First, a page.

A new nutrient management guide for tall fescue seed crops has been published by OSU’s seed production research and extension team. The 42-page publication (EM 9099) is a product of many years of field work in tall fescue seed crops by the members of the research and extension team.
The nutrient management guide covers the impacts of application of nutrients on seed yield, seed yield components, crop growth and development, plant growth regulator use, pests, and others. Extensive use of tables, figures, and appendices supplement this comprehensive guide to tall fescue seed crop nutrient management.
The publication can be accessed at the link below:
Our work on grass seed crop residue management suggests that the answer to this question depends on the grass crop species. On-farm trials over 60 site-years and in 6 seed crops species across Oregon were used to compare baling straw with and without flailing of the crop stubble. In several of our grass seed crops including perennial ryegrass, tall fescue, orchardgrass and Chewings fescue, the differences in seed yield for baling and post-bale flail chopping of a field were negligible and were not statistically significant. Thus, there was no requirement for flailing of these crops after baling of the straw in order to harvest good seed yields.
Grass seed harvest continues to progress here in the Willamette Valley and thoughts will soon turn to residue management.
Smoke plume from open-field burning in Oregon’s Willamette Valley in the 1990s. (T.G. Chastain photo)
I’m reminded each year at this time of the challenges of grass seed crop residue management in the 1990s and the transition from a burning-based system to one that involves management of the straw and stubble by using non-thermal techniques. This topic was addressed in a 1998 Oregon’s Agricultural Progress article linked below:
Dry conditions are normal for the Willamette Valley in July and August. This is an important period for flowering and seed development in red clover seed crops. While much of the region’s red clover seed crop is not irrigated, would the crop benefit from additional water during this dry period? That is one of the questions that the seed production research and extension team has addressed.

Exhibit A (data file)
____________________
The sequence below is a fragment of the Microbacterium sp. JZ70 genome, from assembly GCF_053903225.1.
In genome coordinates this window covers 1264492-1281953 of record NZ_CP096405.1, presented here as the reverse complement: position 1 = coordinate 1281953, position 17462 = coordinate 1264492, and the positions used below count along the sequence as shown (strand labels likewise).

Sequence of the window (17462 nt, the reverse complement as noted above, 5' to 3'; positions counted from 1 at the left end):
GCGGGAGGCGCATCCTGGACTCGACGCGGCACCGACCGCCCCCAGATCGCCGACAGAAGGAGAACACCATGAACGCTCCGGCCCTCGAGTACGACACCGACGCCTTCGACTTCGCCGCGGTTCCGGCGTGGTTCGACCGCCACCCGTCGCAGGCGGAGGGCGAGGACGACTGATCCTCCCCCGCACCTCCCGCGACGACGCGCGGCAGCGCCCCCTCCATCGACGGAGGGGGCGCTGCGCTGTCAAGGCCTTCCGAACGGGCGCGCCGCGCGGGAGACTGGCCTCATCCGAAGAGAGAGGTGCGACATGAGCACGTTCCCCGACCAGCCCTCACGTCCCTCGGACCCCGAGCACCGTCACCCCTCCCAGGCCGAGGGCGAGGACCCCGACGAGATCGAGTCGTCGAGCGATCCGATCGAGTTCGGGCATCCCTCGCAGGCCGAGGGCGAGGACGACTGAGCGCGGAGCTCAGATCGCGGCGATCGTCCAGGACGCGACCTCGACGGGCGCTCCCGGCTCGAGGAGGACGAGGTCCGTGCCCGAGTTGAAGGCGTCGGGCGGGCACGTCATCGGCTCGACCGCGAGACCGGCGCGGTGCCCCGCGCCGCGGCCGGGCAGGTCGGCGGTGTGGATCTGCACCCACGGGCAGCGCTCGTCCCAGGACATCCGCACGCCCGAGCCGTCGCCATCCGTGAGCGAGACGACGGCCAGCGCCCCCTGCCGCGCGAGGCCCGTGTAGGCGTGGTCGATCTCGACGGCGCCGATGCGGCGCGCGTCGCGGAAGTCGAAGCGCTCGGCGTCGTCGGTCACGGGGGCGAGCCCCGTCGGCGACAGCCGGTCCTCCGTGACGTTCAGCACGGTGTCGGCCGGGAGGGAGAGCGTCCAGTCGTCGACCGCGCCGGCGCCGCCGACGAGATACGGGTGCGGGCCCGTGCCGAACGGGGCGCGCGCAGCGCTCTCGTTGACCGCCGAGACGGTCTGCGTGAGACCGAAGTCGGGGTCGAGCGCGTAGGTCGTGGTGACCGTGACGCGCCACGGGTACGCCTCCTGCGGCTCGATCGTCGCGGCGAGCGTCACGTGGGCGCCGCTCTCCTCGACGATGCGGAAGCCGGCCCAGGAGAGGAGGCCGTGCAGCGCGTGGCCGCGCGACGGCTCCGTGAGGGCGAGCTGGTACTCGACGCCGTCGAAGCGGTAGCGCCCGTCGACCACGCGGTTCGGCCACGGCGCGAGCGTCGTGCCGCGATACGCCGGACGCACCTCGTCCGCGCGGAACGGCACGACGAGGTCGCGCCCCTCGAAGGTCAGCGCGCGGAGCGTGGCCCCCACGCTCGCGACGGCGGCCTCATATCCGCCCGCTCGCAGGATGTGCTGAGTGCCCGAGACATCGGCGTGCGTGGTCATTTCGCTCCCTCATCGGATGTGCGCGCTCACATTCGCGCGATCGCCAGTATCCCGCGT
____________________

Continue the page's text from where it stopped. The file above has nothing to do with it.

Grass seed harvest has begun here in the Willamette Valley. In order to maximize harvest efficiency and seed yield, using the appropriate timing for harvest is essential. Seed moisture content has been found to be the most reliable indicator of seed maturity and harvest timing in grass seed crops.
Since pollination and seed maturation are not uniform processes in grass seed crops, a range of seed maturity can be found in a single field. Harvesting within the correct range of seed moisture contents will maximize seed yield and minimize losses of seed during harvest. Seed moisture content is also an important factor in the storage of harvested seed. High seed moisture content reduces longevity of seed in storage and reduces seed quality. Continue reading →
I’ve been fascinated with these bees for many years now and I cover them in my Seed Production course at OSU. Unlike the honey bee, alkali bees are native to the Pacific Northwest. This bee nests in the ground (bee beds) and as a result is not very portable. Nevertheless, alkali bees are efficient in tripping alfalfa flowers and contribute to good seed yields through their impact on pollination of the crop.
Near the bee beds in pollination season, one can observe restrictive speed limits on rural roads to protect this valuable pollinator.
For more information
Thomas G. Chastain, Ph.D.
Department of Crop and Soil Science
351C Crop Science Building
Oregon State University
Corvallis, Oregon 97331-3002